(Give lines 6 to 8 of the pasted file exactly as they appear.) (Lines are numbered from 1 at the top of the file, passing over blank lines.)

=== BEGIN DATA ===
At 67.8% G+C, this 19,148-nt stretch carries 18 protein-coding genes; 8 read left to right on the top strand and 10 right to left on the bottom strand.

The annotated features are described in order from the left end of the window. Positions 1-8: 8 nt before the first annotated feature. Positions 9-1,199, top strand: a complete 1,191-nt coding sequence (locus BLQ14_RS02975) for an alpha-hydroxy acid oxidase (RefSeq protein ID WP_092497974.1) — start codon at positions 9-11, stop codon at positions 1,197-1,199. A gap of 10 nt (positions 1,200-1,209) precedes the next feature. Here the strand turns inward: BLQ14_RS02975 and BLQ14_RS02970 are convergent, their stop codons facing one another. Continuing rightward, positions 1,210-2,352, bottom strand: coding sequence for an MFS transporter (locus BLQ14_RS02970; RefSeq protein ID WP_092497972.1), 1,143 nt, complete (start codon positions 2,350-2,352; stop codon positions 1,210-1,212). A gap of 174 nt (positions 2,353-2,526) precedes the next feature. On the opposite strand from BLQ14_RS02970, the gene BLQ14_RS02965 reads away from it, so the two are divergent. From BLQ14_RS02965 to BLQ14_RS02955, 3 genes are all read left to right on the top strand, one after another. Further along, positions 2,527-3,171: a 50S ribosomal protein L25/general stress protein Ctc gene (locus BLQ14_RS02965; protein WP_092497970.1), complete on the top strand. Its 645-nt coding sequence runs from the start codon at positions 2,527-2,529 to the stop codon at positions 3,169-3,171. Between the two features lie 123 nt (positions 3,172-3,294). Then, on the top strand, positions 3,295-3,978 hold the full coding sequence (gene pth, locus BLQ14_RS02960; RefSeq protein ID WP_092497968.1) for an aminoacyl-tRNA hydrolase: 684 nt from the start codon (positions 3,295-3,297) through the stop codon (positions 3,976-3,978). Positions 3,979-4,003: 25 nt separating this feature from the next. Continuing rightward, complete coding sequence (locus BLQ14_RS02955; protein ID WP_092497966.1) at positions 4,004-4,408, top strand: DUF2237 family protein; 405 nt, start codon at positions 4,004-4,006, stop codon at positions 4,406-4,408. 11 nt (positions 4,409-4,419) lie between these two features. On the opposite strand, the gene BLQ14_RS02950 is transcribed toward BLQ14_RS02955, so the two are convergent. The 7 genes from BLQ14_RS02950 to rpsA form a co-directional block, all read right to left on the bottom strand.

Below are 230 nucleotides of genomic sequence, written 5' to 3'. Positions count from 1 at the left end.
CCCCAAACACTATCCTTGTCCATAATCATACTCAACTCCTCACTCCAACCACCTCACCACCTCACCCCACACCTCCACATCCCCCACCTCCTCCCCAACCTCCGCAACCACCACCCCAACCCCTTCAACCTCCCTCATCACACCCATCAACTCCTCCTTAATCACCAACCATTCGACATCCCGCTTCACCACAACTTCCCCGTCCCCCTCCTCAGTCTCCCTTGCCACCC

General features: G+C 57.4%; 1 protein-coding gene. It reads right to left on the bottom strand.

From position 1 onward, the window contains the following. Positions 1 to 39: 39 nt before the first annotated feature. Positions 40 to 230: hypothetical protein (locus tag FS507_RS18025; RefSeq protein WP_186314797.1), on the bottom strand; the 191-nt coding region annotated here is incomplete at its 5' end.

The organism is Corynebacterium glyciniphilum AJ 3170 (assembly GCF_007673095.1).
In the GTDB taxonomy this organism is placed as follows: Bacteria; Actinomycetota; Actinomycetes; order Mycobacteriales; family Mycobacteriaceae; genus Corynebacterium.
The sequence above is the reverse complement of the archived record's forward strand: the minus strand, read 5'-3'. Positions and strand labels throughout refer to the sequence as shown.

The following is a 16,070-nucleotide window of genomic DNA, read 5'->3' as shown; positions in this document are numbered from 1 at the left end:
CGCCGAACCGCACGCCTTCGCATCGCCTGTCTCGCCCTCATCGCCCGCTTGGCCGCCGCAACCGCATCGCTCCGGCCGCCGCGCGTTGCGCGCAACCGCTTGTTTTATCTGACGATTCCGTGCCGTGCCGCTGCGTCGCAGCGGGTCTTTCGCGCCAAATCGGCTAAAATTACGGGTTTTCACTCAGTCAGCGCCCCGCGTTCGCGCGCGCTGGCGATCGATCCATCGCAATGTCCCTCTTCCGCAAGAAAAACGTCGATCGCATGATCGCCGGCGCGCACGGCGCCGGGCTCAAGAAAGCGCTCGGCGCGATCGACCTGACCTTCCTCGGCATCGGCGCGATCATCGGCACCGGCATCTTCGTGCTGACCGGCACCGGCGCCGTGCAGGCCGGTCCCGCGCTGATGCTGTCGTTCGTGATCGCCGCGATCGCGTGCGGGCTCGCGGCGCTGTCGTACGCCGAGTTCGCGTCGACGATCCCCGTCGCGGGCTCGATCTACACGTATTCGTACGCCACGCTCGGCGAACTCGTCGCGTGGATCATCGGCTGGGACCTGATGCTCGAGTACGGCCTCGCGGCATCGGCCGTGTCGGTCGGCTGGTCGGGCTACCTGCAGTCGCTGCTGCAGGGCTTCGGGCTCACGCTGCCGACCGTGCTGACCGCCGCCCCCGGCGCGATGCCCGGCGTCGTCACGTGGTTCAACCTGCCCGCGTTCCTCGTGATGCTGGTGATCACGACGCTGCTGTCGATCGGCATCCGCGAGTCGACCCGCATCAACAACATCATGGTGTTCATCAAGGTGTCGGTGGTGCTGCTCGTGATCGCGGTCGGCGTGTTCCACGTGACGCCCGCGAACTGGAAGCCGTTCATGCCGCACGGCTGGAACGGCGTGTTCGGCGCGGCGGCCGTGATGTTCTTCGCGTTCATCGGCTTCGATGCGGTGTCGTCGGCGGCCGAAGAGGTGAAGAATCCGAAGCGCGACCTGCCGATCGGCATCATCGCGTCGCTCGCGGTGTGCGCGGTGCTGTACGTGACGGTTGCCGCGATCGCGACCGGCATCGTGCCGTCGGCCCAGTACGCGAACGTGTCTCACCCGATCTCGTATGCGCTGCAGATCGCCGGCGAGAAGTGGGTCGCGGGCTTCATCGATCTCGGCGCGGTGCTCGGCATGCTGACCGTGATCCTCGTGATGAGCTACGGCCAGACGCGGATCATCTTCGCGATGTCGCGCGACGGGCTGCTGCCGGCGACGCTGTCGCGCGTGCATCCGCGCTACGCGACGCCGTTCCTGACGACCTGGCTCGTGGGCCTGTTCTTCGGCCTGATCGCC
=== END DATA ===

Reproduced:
From position 1 onward, the window contains the following. Positions 1 to 39: 39 nt before the first annotated feature. Positions 40 to 230: hypothetical protein (locus tag FS507_RS18025; RefSeq protein WP_186314797.1), on the bottom strand; the 191-nt coding region annotated here is incomplete at its 5' end.

The organism is Corynebacterium glyciniphilum AJ 3170 (assembly GCF_007673095.1).
In the GTDB taxonomy this organism is placed as follows: Bacteria; Actinomycetota; Actinomycetes; order Mycobacteriales; family Mycobacteriaceae; genus Corynebacterium.